So I’ll be playing golf at the club with members I haven’t met before and somewhere in there, they’ll ask, “So, Bill, are you retired?” That’s not the most frequent question.
And I always respond, “No, I just look like I’m retired. I’m a writer.”
“Oh, what do you write?” That’s not the question either.
“Non-fiction. I’ve written a book about my nine-year effort to qualify to play on the Champions Tour. I played in 124 Monday qualifiers and went to the annual Q-School 8 times in an effort to play my way onto the Tour.”
“Really. That must have been a great experience. What’s the title?” That’s not the question either.
“Going For It! A Spiritual Adventure on the Champions Tour.”
“That sounds very interesting. So did you play in any of the tournaments?” That’s not the question either.
“Nope. Never got in. And that’s the hook of the story, ‘You mean you worked at this for nine years and you never got in? What were you thinking?’”
And they smile a sly smile.
The most frequently asked question used to be how long the courses were set up. That was understandable because the original players on the Senior Tour were not as fit as today’s players and the courses were whispered to play short. I don’t know the truth, but the consensus perception of the whisperers was 6,500 to 6,600 yards. But the Tour never touted the prodigious nature of their play, just that still could play. And really play, as in, “shotmakers.” (By the time I got out there, by cobbling together back tees and blue tees, our qualifying courses were set up between 6,700 to 6,800 yards for the most part and I have a vague recollection of a Q-School course closer 7,000. That stuck with me because I always practiced at 7,000 yards and I remember not being intimidated when I saw the yardage.) But I hardly get that question anymore.
“So what were the other guys like? I imagine it was pretty much dog-eat-dog?” That’s the question people most ask.
Inherent in the question is this popularized vision of knuckle-dragging, visceral tour pros who delight in dominating, leering, cutthroat competition. It wasn’t like that.
While it was true that we were all trying to get to the Tour, in Monday qualifying and at Q-School, you didn’t need to win to do that. On Mondays, we were playing for four spots in that event and at Q-School, we were playing for eight cards and eight provisional cards once a generous number of players got through the first round to the finals. So maybe that diffused a lot of the surmised contentiousness.
And truth be told, once you got to the Tour, you didn’t need to win there either because the field was always limited to 78 players with no cut. If you could make enough money to end up in the top 31 players (now 30) at the end of the year, you got your card for the following year. Do that over a couple of years as purses increased and you vaulted up the Career Money List where the top 70 were still welcome, even if it was as field-fillers. Former Monday Qualifier, Walter Hall, still 42nd on that list, has made $7 million and a grand career out of his one win in fourteen years. The guy can play. And Walter epitomized the possibility of what we were all striving for. While he played a lot of completive golf before he turned pro, he was a sales manager for an appliance distributor.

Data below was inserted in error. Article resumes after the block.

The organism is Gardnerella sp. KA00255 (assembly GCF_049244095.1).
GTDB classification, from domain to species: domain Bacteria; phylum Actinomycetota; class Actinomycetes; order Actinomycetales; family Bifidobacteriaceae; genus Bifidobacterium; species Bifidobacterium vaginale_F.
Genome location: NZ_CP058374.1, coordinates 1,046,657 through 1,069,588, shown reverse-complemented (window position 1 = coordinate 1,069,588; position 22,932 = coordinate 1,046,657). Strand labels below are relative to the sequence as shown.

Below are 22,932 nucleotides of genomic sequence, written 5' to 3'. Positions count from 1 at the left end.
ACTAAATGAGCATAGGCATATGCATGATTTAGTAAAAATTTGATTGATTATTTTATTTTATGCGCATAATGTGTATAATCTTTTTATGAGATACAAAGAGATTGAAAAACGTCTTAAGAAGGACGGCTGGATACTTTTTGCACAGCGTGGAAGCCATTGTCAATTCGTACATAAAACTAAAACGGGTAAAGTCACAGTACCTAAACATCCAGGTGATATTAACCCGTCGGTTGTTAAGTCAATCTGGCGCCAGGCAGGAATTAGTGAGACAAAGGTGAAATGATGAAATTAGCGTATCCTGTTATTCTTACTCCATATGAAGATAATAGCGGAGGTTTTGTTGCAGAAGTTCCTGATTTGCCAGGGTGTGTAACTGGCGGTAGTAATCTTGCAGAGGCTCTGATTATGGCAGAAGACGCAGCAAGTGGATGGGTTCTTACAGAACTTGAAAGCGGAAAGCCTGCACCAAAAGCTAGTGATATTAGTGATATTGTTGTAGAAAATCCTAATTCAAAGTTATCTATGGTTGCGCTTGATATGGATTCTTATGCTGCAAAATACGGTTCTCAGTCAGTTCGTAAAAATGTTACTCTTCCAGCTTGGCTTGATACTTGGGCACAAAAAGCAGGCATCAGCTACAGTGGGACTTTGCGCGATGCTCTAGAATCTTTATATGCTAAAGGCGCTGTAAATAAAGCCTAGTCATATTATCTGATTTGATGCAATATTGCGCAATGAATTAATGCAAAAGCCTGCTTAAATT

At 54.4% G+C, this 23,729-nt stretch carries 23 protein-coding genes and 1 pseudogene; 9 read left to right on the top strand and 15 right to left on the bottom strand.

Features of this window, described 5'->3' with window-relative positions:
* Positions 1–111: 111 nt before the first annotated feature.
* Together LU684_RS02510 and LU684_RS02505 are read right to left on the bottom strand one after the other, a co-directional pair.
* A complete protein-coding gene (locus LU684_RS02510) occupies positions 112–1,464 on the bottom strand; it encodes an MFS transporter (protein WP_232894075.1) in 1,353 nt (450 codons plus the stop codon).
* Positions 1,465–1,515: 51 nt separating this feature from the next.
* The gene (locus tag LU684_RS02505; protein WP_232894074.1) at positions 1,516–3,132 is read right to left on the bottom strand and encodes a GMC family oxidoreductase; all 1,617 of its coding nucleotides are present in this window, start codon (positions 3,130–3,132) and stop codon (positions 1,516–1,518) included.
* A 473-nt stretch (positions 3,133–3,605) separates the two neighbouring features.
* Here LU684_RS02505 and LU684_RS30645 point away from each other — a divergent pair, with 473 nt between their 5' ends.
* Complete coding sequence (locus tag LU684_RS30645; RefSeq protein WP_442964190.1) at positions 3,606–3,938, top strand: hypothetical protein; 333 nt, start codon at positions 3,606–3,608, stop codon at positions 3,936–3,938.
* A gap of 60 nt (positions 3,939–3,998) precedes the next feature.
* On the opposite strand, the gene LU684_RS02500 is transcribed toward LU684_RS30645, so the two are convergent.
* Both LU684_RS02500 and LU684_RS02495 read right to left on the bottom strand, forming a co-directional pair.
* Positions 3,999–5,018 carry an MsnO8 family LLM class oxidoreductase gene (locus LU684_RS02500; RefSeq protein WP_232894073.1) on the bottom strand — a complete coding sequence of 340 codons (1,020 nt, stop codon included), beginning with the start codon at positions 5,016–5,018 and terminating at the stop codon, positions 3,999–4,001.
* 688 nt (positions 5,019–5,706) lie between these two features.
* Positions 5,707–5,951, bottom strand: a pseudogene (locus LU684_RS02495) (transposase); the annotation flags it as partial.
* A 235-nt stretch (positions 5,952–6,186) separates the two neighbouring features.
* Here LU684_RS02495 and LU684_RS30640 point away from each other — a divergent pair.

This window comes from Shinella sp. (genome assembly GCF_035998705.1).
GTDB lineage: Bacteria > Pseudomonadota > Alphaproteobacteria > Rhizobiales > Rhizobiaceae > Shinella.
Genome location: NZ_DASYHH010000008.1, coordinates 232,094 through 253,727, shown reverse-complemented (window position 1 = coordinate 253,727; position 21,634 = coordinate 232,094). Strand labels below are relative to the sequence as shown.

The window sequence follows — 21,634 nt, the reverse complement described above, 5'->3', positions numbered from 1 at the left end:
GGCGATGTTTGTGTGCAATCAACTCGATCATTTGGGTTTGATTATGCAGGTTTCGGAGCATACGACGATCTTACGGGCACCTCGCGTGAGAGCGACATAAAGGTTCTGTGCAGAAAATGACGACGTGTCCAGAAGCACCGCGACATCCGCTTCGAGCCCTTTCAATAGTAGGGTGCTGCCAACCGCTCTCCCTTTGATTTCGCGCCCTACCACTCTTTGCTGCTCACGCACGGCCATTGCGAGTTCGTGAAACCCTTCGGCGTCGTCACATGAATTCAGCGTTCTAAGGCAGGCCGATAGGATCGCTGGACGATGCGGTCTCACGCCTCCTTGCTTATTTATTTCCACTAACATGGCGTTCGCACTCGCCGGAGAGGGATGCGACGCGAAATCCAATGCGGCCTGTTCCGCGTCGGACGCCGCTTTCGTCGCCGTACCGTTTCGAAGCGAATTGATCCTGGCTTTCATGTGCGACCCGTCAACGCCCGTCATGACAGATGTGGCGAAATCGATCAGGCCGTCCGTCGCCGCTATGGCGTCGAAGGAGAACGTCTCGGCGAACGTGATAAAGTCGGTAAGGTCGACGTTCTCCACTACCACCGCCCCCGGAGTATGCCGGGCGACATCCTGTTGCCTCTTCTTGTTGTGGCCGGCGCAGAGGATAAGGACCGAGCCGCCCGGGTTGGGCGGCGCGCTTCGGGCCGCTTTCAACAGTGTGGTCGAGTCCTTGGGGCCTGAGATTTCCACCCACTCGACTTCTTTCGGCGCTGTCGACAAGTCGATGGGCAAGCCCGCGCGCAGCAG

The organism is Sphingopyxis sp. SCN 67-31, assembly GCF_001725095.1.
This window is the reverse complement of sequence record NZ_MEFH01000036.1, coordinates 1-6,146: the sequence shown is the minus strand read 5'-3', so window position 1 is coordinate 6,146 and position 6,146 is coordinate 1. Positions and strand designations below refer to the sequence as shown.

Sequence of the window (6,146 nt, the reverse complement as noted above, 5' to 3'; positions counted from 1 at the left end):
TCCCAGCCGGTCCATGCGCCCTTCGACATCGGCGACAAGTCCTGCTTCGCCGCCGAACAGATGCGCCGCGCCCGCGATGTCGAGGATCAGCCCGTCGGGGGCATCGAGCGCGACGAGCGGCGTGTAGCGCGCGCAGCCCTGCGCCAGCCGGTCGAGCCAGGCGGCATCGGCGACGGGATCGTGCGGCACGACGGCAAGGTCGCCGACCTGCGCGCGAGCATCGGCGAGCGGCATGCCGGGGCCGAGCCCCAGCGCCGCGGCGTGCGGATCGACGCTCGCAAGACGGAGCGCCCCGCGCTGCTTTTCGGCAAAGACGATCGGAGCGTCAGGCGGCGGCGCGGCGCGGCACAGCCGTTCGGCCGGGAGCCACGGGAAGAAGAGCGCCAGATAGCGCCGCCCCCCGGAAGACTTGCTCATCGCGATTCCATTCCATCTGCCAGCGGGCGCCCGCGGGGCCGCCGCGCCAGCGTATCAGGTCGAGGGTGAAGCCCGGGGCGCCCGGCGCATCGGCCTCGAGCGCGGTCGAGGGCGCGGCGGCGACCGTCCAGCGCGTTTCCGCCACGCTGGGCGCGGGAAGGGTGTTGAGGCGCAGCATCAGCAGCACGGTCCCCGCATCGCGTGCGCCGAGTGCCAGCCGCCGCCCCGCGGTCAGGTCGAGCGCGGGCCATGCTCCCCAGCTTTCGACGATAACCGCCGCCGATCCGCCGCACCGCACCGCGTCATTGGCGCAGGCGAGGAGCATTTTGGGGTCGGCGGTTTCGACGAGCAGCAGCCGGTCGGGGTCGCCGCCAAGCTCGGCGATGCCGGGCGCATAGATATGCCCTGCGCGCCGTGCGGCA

While the fields were heavily populated by club pros, the fields were also filled with guys like Hall who had business backgrounds. My friend, Pete Sylvester, from Colorado was a commercial real estate construction consultant. Larry Filippi, from Chicago, still ran his architectural business between qualifiers. Clyde Hughey, from LA, Phoenix, Atlanta, LA and now Phoenix again, was Barry White’s road manager (figures). Jim Hays retired after selling his Tulsa energy company. Sandy McCall from the San Francisco Bay area and now Houston, runs his own boutique stock brokerage. Randy Clark from San Diego, was a retired Navy captain fighter pilot. Al Riegel, now living in Scottsdale, was a book publisher. Charlie Yandell from Scottsdale, was a retired senior executive with a large electronics chain. These are just the guys I can remember off the top of my head and I hope the others forgive me.
The point of all this detail is to humanize these guys. Even when you threw in the former PGA Tour players trying to catch up to the earnings of their former peers and Senior Tour players trying to get back after not having done so the previous year, there was a certain equanimity about all of these guys. They were all serious enough players that they knew they weren’t playing against each other, they were playing against the golf course and themselves. They took personal responsibility for their results and didn’t blame them on anyone else: either you could shoot a good score or you couldn’t.
As I said in an Inside the Senior PGA Tour interview when asked what the viewers at home needed to know to decide if they were ready for Monday qualifying:
Well, go to a strange course you’ve never seen before. Play one practice round after 2 o’clock. Make any notes you want. And then be back on the first tee the next morning at 7:30 and shoot 68. And if you can do that, you have a chance to Monday qualify.
With up to 144 guys in the field (156 during daylight savings) and that daunting task in front of each of us, there was no room for gamesmanship or other brutishness. We were all too busy.